For the first time, researchers have reconstructed the DNA of an ancient strain of E. coli, according to a new study published in the journal Communications Biology.
To find the bacterium, the team turned to the mummified remains of a group of Italian nobles originally recovered in Naples in 1983. Per a statement from McMaster University, the team focused on one of them: a man named Giovanni d’Avalos, who died in 1586 at the age of 48, likely from chronic gallbladder inflammation due to gallstones.
Originally, researchers could only guess that d’Avalos carried E. coli, as the bacterium does not leave obvious signs of its presence.
“When we were examining these remains, there was no evidence to say this man had E. coli,” says George Long, lead author and a graduate student of bioinformatics at McMaster University, in the statement. “Unlike an infection like smallpox, there are no physiological indicators.”
But by examining the mummy’s gallbladder, the team was able to detect what they call an opportunistic pathogen—that is, a pathogen that likely won’t cause disease in a healthy host, but that can cause disease in a host with a weakened immune system.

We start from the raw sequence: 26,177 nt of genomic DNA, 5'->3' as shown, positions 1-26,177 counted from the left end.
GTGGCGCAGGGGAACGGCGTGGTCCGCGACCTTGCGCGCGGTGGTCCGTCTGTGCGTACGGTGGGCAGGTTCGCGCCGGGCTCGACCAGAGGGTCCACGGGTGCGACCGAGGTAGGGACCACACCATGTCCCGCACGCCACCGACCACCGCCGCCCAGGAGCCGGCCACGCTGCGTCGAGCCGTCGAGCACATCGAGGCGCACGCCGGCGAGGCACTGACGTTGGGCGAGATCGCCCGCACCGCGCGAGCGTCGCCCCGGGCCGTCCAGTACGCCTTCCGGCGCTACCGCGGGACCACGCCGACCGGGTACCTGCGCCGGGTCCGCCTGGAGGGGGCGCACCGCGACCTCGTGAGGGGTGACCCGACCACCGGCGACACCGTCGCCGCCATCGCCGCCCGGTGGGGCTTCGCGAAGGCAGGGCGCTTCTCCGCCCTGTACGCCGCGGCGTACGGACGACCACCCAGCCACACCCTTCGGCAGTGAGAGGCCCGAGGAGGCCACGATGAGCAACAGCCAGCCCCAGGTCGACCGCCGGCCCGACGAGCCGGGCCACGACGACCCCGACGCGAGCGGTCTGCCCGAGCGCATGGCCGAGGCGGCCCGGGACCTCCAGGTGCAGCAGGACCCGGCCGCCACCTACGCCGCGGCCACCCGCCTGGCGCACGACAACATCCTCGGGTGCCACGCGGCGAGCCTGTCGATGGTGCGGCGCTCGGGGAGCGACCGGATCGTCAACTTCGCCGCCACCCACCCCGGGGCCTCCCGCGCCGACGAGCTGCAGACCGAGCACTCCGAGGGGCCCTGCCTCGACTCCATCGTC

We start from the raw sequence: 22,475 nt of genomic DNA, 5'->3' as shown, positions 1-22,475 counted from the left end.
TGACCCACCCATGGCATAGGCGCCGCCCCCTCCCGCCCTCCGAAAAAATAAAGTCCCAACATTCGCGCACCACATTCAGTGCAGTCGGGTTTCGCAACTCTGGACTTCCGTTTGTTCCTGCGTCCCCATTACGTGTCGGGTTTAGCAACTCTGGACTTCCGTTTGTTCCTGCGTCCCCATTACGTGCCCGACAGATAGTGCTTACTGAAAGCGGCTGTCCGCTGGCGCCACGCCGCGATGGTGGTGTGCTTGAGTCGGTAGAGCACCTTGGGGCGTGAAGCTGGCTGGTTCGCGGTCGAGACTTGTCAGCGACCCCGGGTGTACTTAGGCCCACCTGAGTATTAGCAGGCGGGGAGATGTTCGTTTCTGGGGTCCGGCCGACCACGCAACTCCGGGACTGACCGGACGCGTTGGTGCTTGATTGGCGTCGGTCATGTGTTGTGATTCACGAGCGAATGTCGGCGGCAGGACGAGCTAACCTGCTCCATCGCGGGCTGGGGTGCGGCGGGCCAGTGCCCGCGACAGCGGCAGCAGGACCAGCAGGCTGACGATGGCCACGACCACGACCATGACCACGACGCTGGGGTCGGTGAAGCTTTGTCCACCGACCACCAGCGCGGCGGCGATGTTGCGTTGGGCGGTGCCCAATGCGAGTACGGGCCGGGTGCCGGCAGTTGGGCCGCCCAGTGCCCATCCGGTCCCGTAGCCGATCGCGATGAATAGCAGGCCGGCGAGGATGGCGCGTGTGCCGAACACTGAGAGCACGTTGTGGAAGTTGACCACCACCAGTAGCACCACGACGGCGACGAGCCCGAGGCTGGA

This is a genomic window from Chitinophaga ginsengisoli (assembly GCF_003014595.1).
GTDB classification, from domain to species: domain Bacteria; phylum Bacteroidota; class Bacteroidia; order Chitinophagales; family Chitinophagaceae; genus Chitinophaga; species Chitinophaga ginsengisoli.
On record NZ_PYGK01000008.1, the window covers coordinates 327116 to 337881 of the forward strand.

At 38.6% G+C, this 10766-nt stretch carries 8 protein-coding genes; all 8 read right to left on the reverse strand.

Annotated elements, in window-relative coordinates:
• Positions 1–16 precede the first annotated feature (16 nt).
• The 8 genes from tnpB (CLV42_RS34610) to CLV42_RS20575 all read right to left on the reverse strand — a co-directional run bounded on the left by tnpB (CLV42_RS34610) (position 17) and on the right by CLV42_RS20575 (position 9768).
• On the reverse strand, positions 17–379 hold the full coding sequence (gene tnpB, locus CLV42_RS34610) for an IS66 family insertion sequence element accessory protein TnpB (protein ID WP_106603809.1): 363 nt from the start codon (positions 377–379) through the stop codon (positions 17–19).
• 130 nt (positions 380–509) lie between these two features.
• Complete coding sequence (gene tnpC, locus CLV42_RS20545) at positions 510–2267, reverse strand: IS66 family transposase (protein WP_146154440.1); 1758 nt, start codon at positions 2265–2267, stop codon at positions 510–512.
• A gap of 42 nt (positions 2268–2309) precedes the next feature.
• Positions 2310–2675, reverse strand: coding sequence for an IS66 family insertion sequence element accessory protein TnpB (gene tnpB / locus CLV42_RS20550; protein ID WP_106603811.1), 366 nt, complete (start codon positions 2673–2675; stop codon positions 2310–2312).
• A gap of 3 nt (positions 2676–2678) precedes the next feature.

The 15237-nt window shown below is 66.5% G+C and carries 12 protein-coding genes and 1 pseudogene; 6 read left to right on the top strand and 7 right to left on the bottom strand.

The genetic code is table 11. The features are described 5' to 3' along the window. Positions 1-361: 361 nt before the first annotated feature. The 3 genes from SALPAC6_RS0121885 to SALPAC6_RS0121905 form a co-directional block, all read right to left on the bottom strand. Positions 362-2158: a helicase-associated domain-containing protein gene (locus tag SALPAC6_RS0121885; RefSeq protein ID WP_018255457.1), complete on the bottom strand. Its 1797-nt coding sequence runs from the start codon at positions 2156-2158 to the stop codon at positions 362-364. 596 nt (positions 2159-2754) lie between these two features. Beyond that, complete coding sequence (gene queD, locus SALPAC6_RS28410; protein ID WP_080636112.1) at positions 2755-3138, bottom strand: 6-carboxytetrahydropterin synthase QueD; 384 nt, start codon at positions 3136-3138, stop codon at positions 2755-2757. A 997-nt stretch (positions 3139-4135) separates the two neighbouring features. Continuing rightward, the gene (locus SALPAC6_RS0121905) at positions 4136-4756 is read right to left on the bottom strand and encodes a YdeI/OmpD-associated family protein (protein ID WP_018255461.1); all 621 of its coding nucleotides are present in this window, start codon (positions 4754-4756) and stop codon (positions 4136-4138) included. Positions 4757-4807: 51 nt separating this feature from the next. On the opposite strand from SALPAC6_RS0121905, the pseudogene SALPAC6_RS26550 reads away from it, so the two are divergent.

Using fragments from a gallstone, the team identified the E. coli and reconstructed its genome. As it happens, the ancient strain is quite similar to a strain that exists today.
These days, E. coli outbreaks are reported and contained as part of standard public health practices, often leading to product recalls and new food handling regulations. Only a few strains are known to cause illness, which in most cases amounts to a bad bout of diarrhea. In some cases, though, E. coli can cause serious illnesses like hemolytic uremic syndrome, which can lead to kidney failure and death.
However, even though the bacterium has been around for quite some time, little is known about its history. While scientists have studied other ancient bacteria on many occasions, they often focus on “historically significant mortality events” like the Black Death, per the study.
“A strict focus on pandemic-causing pathogens as the sole narrative of mass mortality in our past misses the large burden that stems from opportunistic [pathogens] driven by the stress of lives lived,” says Hendrik Poinar, evolutionary geneticist and director of McMaster’s Ancient DNA Centre, in the statement.
By studying ancient strains of E. coli, the researchers say, we can learn more about its evolution. Today, for instance, some strains of E. coli are becoming increasingly resistant to antibiotics. Long hopes that the team’s work will help future researchers exploring how other “hidden pathogens” have evolved.